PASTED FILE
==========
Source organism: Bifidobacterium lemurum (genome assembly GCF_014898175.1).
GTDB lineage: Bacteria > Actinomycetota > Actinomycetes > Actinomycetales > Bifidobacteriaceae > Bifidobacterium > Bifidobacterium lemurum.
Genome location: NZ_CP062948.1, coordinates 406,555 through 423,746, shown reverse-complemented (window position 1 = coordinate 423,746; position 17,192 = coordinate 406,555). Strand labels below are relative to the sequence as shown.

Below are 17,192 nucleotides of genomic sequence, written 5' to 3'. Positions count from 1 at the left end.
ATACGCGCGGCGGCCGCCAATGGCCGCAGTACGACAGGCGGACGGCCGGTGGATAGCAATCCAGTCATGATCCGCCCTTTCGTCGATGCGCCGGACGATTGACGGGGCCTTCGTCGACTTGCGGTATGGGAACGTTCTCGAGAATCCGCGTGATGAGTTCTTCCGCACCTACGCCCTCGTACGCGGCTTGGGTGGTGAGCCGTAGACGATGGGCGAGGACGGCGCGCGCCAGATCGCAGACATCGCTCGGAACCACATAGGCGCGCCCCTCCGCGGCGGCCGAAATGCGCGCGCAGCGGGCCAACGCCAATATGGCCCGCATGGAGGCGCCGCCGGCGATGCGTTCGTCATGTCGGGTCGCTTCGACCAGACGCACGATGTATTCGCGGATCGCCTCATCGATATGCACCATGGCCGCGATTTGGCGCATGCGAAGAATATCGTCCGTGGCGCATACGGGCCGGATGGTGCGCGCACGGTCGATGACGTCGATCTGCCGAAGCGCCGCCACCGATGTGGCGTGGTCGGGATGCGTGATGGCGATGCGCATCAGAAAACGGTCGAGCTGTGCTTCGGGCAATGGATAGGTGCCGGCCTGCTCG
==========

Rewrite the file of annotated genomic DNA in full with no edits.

Source organism: Bifidobacterium lemurum (genome assembly GCF_014898175.1).
GTDB lineage: Bacteria > Actinomycetota > Actinomycetes > Actinomycetales > Bifidobacteriaceae > Bifidobacterium > Bifidobacterium lemurum.
Genome location: NZ_CP062948.1, coordinates 406,555 through 423,746, shown reverse-complemented (window position 1 = coordinate 423,746; position 17,192 = coordinate 406,555). Strand labels below are relative to the sequence as shown.

Below are 17,192 nucleotides of genomic sequence, written 5' to 3'. Positions count from 1 at the left end.
ATACGCGCGGCGGCCGCCAATGGCCGCAGTACGACAGGCGGACGGCCGGTGGATAGCAATCCAGTCATGATCCGCCCTTTCGTCGATGCGCCGGACGATTGACGGGGCCTTCGTCGACTTGCGGTATGGGAACGTTCTCGAGAATCCGCGTGATGAGTTCTTCCGCACCTACGCCCTCGTACGCGGCTTGGGTGGTGAGCCGTAGACGATGGGCGAGGACGGCGCGCGCCAGATCGCAGACATCGCTCGGAACCACATAGGCGCGCCCCTCCGCGGCGGCCGAAATGCGCGCGCAGCGGGCCAACGCCAATATGGCCCGCATGGAGGCGCCGCCGGCGATGCGTTCGTCATGTCGGGTCGCTTCGACCAGACGCACGATGTATTCGCGGATCGCCTCATCGATATGCACCATGGCCGCGATTTGGCGCATGCGAAGAATATCGTCCGTGGCGCATACGGGCCGGATGGTGCGCGCACGGTCGATGACGTCGATCTGCCGAAGCGCCGCCACCGATGTGGCGTGGTCGGGATGCGTGATGGCGATGCGCATCAGAAAACGGTCGAGCTGTGCTTCGGGCAATGGATAGGTGCCGGCCTGCTCG